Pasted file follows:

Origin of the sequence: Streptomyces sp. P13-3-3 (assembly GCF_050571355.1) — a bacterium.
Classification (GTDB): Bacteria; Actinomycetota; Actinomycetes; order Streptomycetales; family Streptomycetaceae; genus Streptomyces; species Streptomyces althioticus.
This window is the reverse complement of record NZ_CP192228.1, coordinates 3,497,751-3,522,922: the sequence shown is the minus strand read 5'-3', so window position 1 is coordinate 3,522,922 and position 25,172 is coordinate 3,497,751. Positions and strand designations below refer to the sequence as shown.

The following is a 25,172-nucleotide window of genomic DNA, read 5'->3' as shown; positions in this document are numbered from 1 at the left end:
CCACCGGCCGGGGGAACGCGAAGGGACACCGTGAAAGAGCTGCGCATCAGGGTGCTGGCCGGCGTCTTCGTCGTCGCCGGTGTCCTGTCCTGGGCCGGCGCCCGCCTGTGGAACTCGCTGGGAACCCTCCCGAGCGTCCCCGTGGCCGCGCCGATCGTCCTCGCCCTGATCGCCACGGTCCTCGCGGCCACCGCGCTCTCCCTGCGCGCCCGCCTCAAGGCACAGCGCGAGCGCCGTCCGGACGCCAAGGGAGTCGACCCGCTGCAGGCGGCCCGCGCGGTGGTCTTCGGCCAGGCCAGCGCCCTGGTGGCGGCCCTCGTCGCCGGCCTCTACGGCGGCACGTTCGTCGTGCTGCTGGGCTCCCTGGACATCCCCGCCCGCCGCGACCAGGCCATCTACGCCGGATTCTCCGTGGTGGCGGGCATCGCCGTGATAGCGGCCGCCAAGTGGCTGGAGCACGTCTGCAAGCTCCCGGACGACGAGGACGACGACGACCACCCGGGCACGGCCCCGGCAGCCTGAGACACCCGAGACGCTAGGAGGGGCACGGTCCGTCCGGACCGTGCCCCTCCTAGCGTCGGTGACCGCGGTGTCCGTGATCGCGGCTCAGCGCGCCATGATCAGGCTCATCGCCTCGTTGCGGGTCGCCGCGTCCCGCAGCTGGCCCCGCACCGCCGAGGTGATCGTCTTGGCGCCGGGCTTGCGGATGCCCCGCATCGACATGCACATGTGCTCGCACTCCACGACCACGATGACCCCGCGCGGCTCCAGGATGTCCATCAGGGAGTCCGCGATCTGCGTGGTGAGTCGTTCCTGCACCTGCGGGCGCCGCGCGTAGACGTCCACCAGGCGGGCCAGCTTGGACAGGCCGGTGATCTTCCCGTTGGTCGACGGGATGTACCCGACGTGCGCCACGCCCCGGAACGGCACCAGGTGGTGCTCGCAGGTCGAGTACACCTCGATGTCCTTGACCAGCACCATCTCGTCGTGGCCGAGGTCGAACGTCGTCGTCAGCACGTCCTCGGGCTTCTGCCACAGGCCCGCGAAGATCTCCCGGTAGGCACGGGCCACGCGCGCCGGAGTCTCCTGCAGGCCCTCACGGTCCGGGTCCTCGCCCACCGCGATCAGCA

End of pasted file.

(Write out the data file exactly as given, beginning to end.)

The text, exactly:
Origin of the sequence: Streptomyces sp. P13-3-3 (assembly GCF_050571355.1) — a bacterium.
Classification (GTDB): Bacteria; Actinomycetota; Actinomycetes; order Streptomycetales; family Streptomycetaceae; genus Streptomyces; species Streptomyces althioticus.
This window is the reverse complement of record NZ_CP192228.1, coordinates 3,497,751-3,522,922: the sequence shown is the minus strand read 5'-3', so window position 1 is coordinate 3,522,922 and position 25,172 is coordinate 3,497,751. Positions and strand designations below refer to the sequence as shown.

The following is a 25,172-nucleotide window of genomic DNA, read 5'->3' as shown; positions in this document are numbered from 1 at the left end:
CCACCGGCCGGGGGAACGCGAAGGGACACCGTGAAAGAGCTGCGCATCAGGGTGCTGGCCGGCGTCTTCGTCGTCGCCGGTGTCCTGTCCTGGGCCGGCGCCCGCCTGTGGAACTCGCTGGGAACCCTCCCGAGCGTCCCCGTGGCCGCGCCGATCGTCCTCGCCCTGATCGCCACGGTCCTCGCGGCCACCGCGCTCTCCCTGCGCGCCCGCCTCAAGGCACAGCGCGAGCGCCGTCCGGACGCCAAGGGAGTCGACCCGCTGCAGGCGGCCCGCGCGGTGGTCTTCGGCCAGGCCAGCGCCCTGGTGGCGGCCCTCGTCGCCGGCCTCTACGGCGGCACGTTCGTCGTGCTGCTGGGCTCCCTGGACATCCCCGCCCGCCGCGACCAGGCCATCTACGCCGGATTCTCCGTGGTGGCGGGCATCGCCGTGATAGCGGCCGCCAAGTGGCTGGAGCACGTCTGCAAGCTCCCGGACGACGAGGACGACGACGACCACCCGGGCACGGCCCCGGCAGCCTGAGACACCCGAGACGCTAGGAGGGGCACGGTCCGTCCGGACCGTGCCCCTCCTAGCGTCGGTGACCGCGGTGTCCGTGATCGCGGCTCAGCGCGCCATGATCAGGCTCATCGCCTCGTTGCGGGTCGCCGCGTCCCGCAGCTGGCCCCGCACCGCCGAGGTGATCGTCTTGGCGCCGGGCTTGCGGATGCCCCGCATCGACATGCACATGTGCTCGCACTCCACGACCACGATGACCCCGCGCGGCTCCAGGATGTCCATCAGGGAGTCCGCGATCTGCGTGGTGAGTCGTTCCTGCACCTGCGGGCGCCGCGCGTAGACGTCCACCAGGCGGGCCAGCTTGGACAGGCCGGTGATCTTCCCGTTGGTCGACGGGATGTACCCGACGTGCGCCACGCCCCGGAACGGCACCAGGTGGTGCTCGCAGGTCGAGTACACCTCGATGTCCTTGACCAGCACCATCTCGTCGTGGCCGAGGTCGAACGTCGTCGTCAGCACGTCCTCGGGCTTCTGCCACAGGCCCGCGAAGATCTCCCGGTAGGCACGGGCCACGCGCGCCGGAGTCTCCTGCAGGCCCTCACGGTCCGGGTCCTCGCCCACCGCGATCAGCA